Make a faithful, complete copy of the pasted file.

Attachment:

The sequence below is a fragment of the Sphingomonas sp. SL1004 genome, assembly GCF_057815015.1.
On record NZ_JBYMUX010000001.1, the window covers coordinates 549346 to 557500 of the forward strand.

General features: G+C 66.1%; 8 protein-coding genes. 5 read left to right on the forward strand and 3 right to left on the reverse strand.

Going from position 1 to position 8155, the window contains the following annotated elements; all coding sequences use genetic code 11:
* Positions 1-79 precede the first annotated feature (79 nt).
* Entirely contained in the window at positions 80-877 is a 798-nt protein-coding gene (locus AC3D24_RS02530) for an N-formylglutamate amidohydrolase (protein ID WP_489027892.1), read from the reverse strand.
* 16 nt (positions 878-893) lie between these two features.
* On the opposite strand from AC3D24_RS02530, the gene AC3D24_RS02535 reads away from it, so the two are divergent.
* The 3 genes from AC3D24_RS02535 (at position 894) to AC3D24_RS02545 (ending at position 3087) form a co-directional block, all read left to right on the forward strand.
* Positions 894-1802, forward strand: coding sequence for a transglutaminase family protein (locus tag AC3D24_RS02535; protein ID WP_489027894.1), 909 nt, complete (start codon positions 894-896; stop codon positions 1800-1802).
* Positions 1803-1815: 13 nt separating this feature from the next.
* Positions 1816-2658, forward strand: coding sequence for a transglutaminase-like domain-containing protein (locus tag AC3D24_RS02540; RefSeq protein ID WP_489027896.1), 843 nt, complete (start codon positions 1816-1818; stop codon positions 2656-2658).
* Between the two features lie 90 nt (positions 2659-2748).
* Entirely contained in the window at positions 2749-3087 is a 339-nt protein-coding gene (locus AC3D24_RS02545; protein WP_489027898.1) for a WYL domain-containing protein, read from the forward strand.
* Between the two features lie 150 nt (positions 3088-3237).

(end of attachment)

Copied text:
The sequence below is a fragment of the Sphingomonas sp. SL1004 genome, assembly GCF_057815015.1.
On record NZ_JBYMUX010000001.1, the window covers coordinates 549346 to 557500 of the forward strand.

General features: G+C 66.1%; 8 protein-coding genes. 5 read left to right on the forward strand and 3 right to left on the reverse strand.

Going from position 1 to position 8155, the window contains the following annotated elements; all coding sequences use genetic code 11:
* Positions 1-79 precede the first annotated feature (79 nt).
* Entirely contained in the window at positions 80-877 is a 798-nt protein-coding gene (locus AC3D24_RS02530) for an N-formylglutamate amidohydrolase (protein ID WP_489027892.1), read from the reverse strand.
* 16 nt (positions 878-893) lie between these two features.
* On the opposite strand from AC3D24_RS02530, the gene AC3D24_RS02535 reads away from it, so the two are divergent.
* The 3 genes from AC3D24_RS02535 (at position 894) to AC3D24_RS02545 (ending at position 3087) form a co-directional block, all read left to right on the forward strand.
* Positions 894-1802, forward strand: coding sequence for a transglutaminase family protein (locus tag AC3D24_RS02535; protein ID WP_489027894.1), 909 nt, complete (start codon positions 894-896; stop codon positions 1800-1802).
* Positions 1803-1815: 13 nt separating this feature from the next.
* Positions 1816-2658, forward strand: coding sequence for a transglutaminase-like domain-containing protein (locus tag AC3D24_RS02540; RefSeq protein ID WP_489027896.1), 843 nt, complete (start codon positions 1816-1818; stop codon positions 2656-2658).
* Between the two features lie 90 nt (positions 2659-2748).
* Entirely contained in the window at positions 2749-3087 is a 339-nt protein-coding gene (locus AC3D24_RS02545; protein WP_489027898.1) for a WYL domain-containing protein, read from the forward strand.
* Between the two features lie 150 nt (positions 3088-3237).